AOpen DX34 Plus

AOpen DX34 Plus

CPU Interface
VIA Apollo Pro133A
VT 694X North Bridge
VT 686A South Bridge
Form Factor
Bus Speeds

Auto Detect

Voltages Supported

Auto Detect

Memory Slots
3 168-pin DIMM Slots
Expansion Slots

1 AGP Slot
5 PCI Slots (5 Full Length)
1 AMR Slot

On-board Audio
Analog Device AD1885 AC’97 CODEC

AOpen self-design System BIOS v4.0

The DX34 Plus we received from AOpen was only an engineering sample, but its performance and stability were quite good already. The stability of the board was up to par with other contenders in this roundup, although we believe that the performance of the board could further be improved.

The board features an AGP Pro slot, so users with professional graphics cards should pay attention to this board. Unfortunately, the DX34Plus only has three DIMM slots, where most other boards with VIA Apollo Pro133A chipset have four, so you lose some flexibility in memory configuration.

The AGP Pro slot.

The DX34Plus definitely targets the high-end market as evidenced by its integrated SCSI controller. AOpen uses the Adaptec AIC-7899G SCSI controller and provide a total of two 68-pin Ultra 160 SCSI channels. Moreover, the board also has an integrated Intel 82559 Ethernet controller, with the Ethernet port located within the I/O panel.

The Adaptec Ultra-160 SCSI controller.

The two 68-pin SCSI connectors.

The Intel Ethernet controller and the connector.

Unfortunately, this board offers no overclocking features at all. The BIOS for the board is designed by AOpen, and there are no overclocking options at all for the FSB. There are only a few memory-tweaking options in the BIOS, so you can't really boost any performance in that way either. Ultimately AOpen was trying to make a rock solid board for server applications, and overclocking was definitely not a priority in their mind.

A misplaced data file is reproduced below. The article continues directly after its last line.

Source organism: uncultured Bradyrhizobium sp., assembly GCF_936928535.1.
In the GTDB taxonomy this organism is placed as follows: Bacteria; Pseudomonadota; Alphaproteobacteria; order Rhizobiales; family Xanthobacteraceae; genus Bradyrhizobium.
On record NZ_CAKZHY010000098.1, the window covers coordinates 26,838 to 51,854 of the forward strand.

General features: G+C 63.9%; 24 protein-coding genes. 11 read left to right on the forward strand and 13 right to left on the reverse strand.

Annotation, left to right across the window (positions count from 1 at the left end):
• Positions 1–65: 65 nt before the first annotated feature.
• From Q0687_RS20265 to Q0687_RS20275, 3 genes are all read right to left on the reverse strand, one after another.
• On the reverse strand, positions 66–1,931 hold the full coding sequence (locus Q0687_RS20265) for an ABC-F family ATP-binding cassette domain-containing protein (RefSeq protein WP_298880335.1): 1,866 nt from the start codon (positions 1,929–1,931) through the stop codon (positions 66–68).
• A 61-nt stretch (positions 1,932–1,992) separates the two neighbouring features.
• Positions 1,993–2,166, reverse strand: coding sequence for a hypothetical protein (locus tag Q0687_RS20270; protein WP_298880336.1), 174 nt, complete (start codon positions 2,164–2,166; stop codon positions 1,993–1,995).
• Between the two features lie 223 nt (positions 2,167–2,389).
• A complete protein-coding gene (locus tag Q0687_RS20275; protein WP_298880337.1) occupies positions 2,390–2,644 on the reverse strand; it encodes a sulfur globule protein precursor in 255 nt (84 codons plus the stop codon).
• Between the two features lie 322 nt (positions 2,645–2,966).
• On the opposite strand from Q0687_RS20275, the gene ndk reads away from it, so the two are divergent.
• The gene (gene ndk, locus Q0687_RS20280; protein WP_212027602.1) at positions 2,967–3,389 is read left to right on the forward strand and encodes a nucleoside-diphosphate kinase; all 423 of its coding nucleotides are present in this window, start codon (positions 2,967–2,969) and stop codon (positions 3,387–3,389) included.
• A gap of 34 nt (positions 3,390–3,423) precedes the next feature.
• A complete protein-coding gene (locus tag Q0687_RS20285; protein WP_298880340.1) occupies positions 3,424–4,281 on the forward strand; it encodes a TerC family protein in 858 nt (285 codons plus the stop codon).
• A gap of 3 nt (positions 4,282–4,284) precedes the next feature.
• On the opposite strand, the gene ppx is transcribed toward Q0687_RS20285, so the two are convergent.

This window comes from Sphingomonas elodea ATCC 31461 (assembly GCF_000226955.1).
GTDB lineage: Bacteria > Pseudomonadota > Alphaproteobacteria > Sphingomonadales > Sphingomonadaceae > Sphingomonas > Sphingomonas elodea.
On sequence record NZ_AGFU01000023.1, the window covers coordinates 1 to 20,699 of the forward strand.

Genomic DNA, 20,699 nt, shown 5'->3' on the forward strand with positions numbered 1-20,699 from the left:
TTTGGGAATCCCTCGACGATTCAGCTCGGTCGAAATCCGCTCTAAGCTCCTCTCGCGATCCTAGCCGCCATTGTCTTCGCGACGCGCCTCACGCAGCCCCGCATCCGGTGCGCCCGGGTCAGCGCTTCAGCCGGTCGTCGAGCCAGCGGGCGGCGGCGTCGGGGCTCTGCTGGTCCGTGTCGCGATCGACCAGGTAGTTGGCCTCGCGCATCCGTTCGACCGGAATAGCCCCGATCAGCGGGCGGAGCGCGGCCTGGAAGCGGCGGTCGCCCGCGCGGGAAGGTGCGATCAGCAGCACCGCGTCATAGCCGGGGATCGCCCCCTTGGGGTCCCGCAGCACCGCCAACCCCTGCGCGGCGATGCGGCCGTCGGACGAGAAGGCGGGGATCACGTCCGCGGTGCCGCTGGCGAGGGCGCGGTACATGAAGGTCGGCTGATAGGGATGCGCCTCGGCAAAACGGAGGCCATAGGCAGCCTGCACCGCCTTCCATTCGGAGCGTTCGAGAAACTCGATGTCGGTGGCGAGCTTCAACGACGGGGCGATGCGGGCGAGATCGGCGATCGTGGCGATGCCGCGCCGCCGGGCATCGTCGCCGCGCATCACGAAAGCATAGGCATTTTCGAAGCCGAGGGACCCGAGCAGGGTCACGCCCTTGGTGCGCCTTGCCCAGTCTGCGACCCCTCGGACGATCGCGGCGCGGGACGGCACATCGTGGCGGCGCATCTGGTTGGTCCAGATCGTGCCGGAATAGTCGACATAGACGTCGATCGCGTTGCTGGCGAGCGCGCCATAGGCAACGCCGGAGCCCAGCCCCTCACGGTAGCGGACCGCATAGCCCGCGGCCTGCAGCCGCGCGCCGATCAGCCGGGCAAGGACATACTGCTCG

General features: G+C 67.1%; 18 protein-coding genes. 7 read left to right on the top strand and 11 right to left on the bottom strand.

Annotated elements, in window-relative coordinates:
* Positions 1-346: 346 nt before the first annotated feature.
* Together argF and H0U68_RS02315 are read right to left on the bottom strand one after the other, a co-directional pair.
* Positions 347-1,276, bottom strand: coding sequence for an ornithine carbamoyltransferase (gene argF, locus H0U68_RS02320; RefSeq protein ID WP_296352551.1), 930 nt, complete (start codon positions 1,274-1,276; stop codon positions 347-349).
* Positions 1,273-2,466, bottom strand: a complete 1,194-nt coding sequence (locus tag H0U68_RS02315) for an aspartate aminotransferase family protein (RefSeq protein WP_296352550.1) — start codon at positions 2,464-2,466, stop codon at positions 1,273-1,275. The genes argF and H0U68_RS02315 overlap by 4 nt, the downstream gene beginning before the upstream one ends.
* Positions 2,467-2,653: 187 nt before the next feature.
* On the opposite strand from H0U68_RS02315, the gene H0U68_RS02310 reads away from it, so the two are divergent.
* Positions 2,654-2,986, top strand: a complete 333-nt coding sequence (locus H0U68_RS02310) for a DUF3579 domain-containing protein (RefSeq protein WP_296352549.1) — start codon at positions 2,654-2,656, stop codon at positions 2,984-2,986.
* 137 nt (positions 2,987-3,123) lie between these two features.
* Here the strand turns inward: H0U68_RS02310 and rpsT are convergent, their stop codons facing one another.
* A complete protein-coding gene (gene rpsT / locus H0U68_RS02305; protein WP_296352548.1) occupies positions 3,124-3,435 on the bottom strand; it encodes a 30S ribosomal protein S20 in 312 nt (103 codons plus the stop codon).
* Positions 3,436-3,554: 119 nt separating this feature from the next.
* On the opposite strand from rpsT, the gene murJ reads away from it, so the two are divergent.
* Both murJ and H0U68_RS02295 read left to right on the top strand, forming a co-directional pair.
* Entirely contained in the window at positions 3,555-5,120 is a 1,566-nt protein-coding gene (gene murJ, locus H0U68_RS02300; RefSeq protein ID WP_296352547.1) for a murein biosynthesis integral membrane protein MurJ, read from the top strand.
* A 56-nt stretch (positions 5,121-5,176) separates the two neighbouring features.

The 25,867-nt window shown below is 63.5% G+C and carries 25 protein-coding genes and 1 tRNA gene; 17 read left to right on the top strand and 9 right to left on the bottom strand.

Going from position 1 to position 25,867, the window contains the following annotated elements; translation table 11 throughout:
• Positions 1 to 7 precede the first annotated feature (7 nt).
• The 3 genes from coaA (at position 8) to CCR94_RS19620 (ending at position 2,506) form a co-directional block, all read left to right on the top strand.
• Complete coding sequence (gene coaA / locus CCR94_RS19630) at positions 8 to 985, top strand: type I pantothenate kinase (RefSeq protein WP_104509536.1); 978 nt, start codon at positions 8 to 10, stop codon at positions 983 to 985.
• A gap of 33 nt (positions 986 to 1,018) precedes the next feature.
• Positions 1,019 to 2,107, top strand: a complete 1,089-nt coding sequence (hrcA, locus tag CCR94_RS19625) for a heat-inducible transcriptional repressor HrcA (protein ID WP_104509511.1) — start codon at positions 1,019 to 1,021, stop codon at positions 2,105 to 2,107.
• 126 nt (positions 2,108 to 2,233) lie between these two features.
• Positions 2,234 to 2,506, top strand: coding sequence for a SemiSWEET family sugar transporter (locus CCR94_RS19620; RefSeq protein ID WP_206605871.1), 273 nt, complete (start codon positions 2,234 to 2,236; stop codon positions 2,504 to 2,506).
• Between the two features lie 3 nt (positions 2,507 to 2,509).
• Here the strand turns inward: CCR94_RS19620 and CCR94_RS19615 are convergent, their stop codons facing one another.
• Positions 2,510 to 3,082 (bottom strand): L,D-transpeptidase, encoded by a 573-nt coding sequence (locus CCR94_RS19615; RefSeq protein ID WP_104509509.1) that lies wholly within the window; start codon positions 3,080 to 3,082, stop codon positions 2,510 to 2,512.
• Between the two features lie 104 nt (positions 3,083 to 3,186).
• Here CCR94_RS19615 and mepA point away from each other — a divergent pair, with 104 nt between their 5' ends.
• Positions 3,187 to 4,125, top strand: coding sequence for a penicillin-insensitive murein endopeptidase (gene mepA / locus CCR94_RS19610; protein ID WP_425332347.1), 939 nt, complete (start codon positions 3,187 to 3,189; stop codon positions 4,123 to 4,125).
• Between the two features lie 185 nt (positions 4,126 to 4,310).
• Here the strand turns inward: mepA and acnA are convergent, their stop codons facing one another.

AOpen's self designed BIOS for server boards.

You also have to be careful with larger HSF units since a lot of the capacitors are located very close to the CPU sockets. Even the Taisol HSF units we used during the testing hardly fit on the board.

In short, the DX34 Plus is a rock solid board in terms of stability and comes with onboard SCSI and ethernet, making it perfect for a server environment. On the other hand, without overclocking options, it's hard to recommend the DX34 Plus to the hardware enthusiast.

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  • yelo333 - Thursday, May 12, 2005 - link

    On the Acorp 6A815EPD page, there is a misspelling:


    Just search for it ;)

    Oh, and don't ask me why I'm actually reading such an old article :P
  • 29a - Friday, May 8, 2020 - link

    I had one of these and a cool thing about it was that the CPUs didn't have to be the same speed.

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